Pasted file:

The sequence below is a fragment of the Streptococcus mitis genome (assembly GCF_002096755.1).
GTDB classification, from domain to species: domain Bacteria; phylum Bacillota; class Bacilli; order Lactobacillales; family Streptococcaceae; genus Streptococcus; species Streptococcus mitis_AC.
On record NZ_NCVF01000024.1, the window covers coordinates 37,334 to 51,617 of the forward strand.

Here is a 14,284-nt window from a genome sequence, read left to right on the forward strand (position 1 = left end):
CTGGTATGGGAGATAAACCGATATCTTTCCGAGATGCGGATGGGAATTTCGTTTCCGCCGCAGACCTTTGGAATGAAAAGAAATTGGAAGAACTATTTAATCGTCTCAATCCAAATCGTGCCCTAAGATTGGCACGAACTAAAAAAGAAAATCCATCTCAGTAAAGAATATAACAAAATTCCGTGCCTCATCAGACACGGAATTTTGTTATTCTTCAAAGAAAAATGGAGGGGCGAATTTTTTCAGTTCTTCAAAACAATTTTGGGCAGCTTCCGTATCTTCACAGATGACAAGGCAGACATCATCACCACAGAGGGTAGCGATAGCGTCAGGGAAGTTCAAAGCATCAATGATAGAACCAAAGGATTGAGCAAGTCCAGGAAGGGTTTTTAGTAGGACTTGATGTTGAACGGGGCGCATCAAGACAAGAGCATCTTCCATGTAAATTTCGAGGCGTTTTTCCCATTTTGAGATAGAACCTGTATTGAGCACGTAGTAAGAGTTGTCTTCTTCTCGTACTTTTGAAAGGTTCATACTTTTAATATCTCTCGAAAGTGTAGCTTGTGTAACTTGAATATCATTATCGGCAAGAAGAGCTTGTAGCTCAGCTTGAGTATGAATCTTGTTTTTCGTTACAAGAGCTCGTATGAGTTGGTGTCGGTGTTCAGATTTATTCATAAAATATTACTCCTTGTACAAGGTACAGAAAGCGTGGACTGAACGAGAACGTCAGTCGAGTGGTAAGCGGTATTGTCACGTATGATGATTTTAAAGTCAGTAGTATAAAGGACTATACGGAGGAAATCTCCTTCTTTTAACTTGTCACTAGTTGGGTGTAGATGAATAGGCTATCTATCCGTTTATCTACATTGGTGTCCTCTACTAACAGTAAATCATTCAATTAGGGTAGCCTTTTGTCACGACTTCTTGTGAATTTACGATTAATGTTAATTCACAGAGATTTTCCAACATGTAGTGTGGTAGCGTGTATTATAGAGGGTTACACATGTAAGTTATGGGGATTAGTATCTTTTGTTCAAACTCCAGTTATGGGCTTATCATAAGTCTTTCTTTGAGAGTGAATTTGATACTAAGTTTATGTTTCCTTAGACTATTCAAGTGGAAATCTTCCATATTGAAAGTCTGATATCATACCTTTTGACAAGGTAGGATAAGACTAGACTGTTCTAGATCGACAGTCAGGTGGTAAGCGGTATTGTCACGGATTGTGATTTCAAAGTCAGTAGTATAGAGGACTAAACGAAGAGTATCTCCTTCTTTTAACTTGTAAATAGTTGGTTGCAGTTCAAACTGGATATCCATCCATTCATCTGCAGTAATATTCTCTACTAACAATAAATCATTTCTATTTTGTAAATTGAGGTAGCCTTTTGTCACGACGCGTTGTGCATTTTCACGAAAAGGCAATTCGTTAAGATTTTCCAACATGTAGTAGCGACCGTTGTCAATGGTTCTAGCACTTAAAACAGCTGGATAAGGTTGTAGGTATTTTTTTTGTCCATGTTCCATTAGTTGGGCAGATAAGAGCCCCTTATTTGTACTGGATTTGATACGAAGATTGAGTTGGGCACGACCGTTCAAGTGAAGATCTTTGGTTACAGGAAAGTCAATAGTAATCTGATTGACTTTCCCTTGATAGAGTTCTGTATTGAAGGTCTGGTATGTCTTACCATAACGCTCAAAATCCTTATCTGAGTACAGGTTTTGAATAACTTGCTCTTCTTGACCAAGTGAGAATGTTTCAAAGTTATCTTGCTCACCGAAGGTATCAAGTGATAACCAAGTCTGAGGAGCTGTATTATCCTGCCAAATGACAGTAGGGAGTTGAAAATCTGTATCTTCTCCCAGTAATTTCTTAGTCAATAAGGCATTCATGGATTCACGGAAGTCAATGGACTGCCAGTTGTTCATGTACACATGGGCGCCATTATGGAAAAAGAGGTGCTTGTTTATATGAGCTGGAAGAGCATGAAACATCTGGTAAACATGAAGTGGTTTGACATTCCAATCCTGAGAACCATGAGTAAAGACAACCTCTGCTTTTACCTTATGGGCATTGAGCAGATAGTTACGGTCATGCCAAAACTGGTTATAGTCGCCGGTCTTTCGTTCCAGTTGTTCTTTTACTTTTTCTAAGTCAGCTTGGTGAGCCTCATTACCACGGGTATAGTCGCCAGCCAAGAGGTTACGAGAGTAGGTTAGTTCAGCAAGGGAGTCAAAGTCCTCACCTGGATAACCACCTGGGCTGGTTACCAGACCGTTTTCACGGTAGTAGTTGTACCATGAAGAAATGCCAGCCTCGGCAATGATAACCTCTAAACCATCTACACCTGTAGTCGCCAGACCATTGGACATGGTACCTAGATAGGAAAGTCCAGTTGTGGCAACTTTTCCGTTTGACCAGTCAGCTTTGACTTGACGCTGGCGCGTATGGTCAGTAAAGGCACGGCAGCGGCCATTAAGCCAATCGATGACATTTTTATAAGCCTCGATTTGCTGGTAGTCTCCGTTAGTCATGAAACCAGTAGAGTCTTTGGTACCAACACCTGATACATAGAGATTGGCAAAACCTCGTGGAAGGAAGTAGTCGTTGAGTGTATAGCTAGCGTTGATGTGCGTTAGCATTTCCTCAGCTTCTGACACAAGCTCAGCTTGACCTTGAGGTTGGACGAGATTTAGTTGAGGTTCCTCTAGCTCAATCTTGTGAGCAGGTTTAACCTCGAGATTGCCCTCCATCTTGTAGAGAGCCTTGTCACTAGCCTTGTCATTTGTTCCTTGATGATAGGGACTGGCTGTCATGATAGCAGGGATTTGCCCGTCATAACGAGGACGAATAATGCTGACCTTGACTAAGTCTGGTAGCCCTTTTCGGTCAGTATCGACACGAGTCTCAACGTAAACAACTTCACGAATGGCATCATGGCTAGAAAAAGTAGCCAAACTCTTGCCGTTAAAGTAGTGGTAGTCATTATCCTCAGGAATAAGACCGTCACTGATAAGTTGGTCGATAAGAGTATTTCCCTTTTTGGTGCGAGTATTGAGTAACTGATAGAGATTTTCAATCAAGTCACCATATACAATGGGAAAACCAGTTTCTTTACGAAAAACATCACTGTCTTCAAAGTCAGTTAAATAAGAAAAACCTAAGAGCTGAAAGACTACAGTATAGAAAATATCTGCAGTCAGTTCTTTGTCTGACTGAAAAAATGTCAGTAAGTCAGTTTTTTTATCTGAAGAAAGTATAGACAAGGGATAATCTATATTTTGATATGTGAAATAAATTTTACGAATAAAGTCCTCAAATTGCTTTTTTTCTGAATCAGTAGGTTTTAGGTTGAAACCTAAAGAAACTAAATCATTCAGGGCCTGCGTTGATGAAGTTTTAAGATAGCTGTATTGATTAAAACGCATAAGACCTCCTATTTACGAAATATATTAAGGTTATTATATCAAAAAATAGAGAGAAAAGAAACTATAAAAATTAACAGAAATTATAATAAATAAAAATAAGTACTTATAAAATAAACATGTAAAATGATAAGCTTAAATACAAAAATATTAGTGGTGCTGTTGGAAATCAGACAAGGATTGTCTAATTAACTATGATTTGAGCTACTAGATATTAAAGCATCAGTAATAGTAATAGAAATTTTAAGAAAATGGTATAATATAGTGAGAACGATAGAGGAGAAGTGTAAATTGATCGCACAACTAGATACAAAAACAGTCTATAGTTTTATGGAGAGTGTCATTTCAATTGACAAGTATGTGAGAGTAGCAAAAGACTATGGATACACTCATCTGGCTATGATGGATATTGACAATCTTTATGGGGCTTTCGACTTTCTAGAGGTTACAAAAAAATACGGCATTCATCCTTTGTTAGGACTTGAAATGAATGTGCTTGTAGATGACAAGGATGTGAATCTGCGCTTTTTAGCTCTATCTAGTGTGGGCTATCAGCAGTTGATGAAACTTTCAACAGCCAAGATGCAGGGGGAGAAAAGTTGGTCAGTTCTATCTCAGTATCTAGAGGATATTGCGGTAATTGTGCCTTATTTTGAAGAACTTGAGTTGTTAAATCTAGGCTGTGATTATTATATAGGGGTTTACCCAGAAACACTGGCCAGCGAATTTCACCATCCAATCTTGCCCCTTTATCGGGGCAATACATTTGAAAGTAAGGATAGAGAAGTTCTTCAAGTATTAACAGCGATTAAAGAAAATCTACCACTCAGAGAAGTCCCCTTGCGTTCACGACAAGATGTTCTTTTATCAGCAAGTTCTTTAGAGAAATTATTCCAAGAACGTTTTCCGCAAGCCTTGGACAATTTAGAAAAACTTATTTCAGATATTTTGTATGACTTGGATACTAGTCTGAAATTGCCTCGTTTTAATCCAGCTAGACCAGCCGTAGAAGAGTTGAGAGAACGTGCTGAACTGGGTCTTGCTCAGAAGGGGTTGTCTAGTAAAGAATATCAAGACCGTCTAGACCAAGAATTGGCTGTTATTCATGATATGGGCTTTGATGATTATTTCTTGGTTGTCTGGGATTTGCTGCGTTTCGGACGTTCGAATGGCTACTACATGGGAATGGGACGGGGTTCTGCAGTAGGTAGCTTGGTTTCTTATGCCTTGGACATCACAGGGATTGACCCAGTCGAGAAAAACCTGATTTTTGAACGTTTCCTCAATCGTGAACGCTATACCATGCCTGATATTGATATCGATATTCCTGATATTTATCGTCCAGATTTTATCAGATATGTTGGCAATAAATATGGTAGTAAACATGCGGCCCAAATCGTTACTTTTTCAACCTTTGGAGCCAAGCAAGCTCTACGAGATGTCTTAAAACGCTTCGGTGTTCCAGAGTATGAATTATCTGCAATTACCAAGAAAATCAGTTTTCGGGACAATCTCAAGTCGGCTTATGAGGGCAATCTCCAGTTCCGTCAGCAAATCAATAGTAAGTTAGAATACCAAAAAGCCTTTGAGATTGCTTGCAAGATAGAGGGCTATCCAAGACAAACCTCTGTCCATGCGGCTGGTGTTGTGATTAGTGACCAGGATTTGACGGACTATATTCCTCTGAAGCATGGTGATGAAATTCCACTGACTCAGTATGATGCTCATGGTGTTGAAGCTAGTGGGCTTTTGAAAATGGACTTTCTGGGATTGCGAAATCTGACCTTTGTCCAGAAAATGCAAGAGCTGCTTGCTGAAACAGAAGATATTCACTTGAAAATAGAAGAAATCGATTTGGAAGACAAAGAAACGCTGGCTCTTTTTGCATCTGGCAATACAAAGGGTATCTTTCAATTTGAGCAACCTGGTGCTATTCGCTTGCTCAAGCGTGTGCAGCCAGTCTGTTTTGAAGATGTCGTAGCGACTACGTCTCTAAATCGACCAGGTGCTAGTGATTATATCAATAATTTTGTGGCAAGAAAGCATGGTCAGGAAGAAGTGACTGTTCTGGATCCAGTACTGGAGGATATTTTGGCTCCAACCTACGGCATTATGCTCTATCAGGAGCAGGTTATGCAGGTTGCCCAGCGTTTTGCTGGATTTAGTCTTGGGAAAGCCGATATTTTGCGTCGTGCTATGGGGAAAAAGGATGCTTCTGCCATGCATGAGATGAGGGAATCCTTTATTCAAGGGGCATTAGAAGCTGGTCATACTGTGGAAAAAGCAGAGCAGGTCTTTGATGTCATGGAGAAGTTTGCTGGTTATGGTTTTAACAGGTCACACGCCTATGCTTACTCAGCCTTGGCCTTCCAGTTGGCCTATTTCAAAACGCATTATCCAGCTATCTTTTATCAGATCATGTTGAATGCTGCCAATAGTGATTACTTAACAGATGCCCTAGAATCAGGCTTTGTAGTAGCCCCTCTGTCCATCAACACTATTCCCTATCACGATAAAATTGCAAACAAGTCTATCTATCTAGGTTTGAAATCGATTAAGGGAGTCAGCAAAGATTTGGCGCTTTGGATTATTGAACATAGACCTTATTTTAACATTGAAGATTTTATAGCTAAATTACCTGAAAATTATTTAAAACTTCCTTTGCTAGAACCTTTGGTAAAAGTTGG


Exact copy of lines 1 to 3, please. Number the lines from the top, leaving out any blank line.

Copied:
The sequence below is a fragment of the Streptococcus mitis genome (assembly GCF_002096755.1).
GTDB classification, from domain to species: domain Bacteria; phylum Bacillota; class Bacilli; order Lactobacillales; family Streptococcaceae; genus Streptococcus; species Streptococcus mitis_AC.
On record NZ_NCVF01000024.1, the window covers coordinates 37,334 to 51,617 of the forward strand.